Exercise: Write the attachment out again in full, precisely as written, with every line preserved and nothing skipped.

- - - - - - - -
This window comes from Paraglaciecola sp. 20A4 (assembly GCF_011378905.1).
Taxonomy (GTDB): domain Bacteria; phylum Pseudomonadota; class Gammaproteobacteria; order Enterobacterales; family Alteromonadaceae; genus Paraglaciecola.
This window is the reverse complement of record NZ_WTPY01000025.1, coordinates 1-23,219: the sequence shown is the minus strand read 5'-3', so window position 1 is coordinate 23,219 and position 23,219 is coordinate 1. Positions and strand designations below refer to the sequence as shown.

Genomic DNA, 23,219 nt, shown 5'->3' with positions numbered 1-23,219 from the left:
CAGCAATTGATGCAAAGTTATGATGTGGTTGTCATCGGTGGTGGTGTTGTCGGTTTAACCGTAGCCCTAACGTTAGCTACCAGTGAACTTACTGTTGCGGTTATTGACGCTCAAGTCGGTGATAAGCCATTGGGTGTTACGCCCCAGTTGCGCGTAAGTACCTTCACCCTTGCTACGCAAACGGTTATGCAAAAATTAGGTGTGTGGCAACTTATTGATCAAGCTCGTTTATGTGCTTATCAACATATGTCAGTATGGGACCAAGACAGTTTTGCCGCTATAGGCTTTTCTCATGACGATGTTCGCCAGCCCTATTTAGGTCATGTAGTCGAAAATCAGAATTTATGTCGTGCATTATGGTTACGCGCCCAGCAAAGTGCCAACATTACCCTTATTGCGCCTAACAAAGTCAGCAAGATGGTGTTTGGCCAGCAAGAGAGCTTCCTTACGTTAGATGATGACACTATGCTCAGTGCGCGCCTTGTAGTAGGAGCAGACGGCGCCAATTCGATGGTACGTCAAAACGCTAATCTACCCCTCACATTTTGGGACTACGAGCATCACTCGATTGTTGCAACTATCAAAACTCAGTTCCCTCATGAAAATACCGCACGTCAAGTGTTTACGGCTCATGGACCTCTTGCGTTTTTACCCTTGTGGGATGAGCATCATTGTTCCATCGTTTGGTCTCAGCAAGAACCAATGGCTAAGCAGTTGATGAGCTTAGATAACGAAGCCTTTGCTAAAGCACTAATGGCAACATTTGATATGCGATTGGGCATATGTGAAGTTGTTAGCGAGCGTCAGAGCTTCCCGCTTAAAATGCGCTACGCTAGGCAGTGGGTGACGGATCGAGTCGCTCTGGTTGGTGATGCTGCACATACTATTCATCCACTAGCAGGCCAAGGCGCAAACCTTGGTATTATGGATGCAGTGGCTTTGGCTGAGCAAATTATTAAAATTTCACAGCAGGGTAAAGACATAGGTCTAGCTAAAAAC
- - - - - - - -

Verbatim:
This window comes from Paraglaciecola sp. 20A4 (assembly GCF_011378905.1).
Taxonomy (GTDB): domain Bacteria; phylum Pseudomonadota; class Gammaproteobacteria; order Enterobacterales; family Alteromonadaceae; genus Paraglaciecola.
This window is the reverse complement of record NZ_WTPY01000025.1, coordinates 1-23,219: the sequence shown is the minus strand read 5'-3', so window position 1 is coordinate 23,219 and position 23,219 is coordinate 1. Positions and strand designations below refer to the sequence as shown.

Genomic DNA, 23,219 nt, shown 5'->3' with positions numbered 1-23,219 from the left:
CAGCAATTGATGCAAAGTTATGATGTGGTTGTCATCGGTGGTGGTGTTGTCGGTTTAACCGTAGCCCTAACGTTAGCTACCAGTGAACTTACTGTTGCGGTTATTGACGCTCAAGTCGGTGATAAGCCATTGGGTGTTACGCCCCAGTTGCGCGTAAGTACCTTCACCCTTGCTACGCAAACGGTTATGCAAAAATTAGGTGTGTGGCAACTTATTGATCAAGCTCGTTTATGTGCTTATCAACATATGTCAGTATGGGACCAAGACAGTTTTGCCGCTATAGGCTTTTCTCATGACGATGTTCGCCAGCCCTATTTAGGTCATGTAGTCGAAAATCAGAATTTATGTCGTGCATTATGGTTACGCGCCCAGCAAAGTGCCAACATTACCCTTATTGCGCCTAACAAAGTCAGCAAGATGGTGTTTGGCCAGCAAGAGAGCTTCCTTACGTTAGATGATGACACTATGCTCAGTGCGCGCCTTGTAGTAGGAGCAGACGGCGCCAATTCGATGGTACGTCAAAACGCTAATCTACCCCTCACATTTTGGGACTACGAGCATCACTCGATTGTTGCAACTATCAAAACTCAGTTCCCTCATGAAAATACCGCACGTCAAGTGTTTACGGCTCATGGACCTCTTGCGTTTTTACCCTTGTGGGATGAGCATCATTGTTCCATCGTTTGGTCTCAGCAAGAACCAATGGCTAAGCAGTTGATGAGCTTAGATAACGAAGCCTTTGCTAAAGCACTAATGGCAACATTTGATATGCGATTGGGCATATGTGAAGTTGTTAGCGAGCGTCAGAGCTTCCCGCTTAAAATGCGCTACGCTAGGCAGTGGGTGACGGATCGAGTCGCTCTGGTTGGTGATGCTGCACATACTATTCATCCACTAGCAGGCCAAGGCGCAAACCTTGGTATTATGGATGCAGTGGCTTTGGCTGAGCAAATTATTAAAATTTCACAGCAGGGTAAAGACATAGGTCTAGCTAAAAAC